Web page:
He was back in a GT car 10 weeks later and while his ‘rehabilitation’ – if you can call it that, because he’s fit to drive – continues, the IndyCar will be his toughest test yet as to where he is at post-crash, before he drives for Williams in FP1 at Abu Dhabi where he made his series debut last year.
However, Aitken doesn’t appear concerned by the challenge of the physicality of the IndyCar beast.
“I’m keen to see how I go after my recovery,” he said.
“This is the first time that I’ll be driving a car without power steering since then.
“But we’re gonna have a whole track to ourselves for the day, just a few other cars there, a few sets of tyres to go through and a bit of testing on their programme as well.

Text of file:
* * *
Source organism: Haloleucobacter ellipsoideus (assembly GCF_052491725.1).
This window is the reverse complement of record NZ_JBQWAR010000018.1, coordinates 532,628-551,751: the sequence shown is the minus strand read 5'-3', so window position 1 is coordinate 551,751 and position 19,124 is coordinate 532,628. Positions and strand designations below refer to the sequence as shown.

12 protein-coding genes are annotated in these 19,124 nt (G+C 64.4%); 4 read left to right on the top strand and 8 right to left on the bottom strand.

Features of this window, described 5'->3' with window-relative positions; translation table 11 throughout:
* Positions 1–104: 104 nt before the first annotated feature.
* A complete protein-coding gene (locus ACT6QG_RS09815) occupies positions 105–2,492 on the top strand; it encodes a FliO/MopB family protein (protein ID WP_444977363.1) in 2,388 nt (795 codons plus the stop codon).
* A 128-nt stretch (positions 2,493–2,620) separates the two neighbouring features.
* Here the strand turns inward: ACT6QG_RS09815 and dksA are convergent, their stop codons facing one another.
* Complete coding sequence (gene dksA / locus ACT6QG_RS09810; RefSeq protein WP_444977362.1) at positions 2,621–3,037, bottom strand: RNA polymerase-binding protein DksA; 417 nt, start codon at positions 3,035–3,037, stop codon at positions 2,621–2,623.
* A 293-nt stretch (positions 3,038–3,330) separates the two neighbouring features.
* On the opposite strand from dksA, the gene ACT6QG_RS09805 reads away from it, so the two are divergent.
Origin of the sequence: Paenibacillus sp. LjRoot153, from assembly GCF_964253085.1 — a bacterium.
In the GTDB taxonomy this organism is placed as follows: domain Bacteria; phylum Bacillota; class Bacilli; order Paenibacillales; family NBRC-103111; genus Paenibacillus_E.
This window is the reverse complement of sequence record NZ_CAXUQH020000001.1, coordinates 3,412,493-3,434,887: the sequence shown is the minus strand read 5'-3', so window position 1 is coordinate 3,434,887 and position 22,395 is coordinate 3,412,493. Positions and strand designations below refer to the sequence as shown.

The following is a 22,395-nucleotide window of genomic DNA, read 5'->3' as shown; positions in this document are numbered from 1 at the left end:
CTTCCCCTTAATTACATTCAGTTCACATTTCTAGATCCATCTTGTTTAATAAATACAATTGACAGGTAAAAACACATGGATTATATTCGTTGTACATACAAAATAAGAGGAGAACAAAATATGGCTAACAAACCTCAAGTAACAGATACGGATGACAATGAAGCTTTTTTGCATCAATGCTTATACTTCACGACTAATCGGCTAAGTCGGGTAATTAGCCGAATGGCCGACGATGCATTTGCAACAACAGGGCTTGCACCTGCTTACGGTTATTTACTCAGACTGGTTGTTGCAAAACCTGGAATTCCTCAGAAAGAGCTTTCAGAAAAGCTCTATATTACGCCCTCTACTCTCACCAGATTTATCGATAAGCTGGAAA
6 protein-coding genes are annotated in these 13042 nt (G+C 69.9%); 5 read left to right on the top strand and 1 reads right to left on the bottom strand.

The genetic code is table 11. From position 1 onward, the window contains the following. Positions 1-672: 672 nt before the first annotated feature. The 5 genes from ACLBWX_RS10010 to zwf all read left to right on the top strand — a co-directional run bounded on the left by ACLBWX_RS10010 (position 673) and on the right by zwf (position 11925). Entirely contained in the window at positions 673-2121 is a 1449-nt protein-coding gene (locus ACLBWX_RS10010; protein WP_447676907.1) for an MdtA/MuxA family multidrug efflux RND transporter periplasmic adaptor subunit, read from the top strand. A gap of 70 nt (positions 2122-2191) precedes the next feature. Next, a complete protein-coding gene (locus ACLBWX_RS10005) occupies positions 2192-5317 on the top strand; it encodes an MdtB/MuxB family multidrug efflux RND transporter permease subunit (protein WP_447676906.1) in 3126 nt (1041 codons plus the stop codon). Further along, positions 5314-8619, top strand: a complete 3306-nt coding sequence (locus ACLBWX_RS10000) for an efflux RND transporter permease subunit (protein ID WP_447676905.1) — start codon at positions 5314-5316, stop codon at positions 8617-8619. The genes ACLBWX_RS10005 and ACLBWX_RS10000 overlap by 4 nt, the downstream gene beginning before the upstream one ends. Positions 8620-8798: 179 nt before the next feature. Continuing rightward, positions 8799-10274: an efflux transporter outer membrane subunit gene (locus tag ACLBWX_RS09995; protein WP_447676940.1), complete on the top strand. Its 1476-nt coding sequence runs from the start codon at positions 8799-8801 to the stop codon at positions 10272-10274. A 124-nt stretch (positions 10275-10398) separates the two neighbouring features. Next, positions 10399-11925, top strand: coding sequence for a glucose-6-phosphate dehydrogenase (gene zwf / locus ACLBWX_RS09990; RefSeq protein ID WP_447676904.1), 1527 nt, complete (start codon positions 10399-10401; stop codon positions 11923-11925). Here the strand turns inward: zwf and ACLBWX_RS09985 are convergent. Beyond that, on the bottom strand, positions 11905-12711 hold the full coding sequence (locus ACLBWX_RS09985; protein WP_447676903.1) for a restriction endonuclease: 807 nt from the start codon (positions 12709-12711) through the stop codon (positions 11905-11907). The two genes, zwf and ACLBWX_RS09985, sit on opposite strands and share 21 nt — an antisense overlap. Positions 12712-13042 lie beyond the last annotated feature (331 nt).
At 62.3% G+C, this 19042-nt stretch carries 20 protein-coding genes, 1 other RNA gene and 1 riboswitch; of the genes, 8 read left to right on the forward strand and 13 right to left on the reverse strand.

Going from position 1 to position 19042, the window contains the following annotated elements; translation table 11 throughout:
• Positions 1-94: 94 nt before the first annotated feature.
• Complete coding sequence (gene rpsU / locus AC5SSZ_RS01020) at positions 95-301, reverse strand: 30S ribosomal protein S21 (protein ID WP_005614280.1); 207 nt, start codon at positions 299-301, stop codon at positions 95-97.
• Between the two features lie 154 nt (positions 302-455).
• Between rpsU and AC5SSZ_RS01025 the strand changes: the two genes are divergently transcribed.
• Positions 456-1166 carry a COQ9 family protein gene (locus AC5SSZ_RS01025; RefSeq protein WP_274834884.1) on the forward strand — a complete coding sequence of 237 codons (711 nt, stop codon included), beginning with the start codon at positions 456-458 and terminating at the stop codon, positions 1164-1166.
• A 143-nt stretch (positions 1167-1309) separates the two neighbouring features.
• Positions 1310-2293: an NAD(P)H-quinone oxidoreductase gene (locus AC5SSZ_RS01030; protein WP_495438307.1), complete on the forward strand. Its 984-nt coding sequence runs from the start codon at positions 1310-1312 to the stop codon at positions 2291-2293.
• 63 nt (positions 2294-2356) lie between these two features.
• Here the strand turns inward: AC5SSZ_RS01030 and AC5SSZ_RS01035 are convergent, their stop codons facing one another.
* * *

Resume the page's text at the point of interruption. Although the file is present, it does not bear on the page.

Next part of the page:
“I’m sure that the car’s going to be a lot of fun, and it’s nice to try something new again.”
One area Aitken will immediately endear himself to fans Stateside is his attitude to ovals.
Some drivers coming from Europe have been tentative, to say the least, to give this style of racing a go but Aitken’s bullish about the chance.
He did race in Pro Mazda and its winter series earlier in his junior career but never got to sample only turning left.
“I’d love to try it,” Aitken adds.
“It looks like it creates some spectacular racing and I’m open to it. I know some people are not so up for that side of the racing over here.
“I definitely want to try it, just to get a feel for it myself.
“Personally, I don’t see it as any worse than a lot of the other stuff that we’re doing. So I’m open to it.”
Aitken may not be an F2 champion or have had the best junior single-seater career of all the drivers out there, but his perhaps underrated development abilities twice impressed F1 teams enough to keep him in the fold, and will again prove a massive benefit should he move Stateside.
Especially if he joins a team lacking a bit of consistency in its road course performance, Aitken might be the perfect fit to help solve it.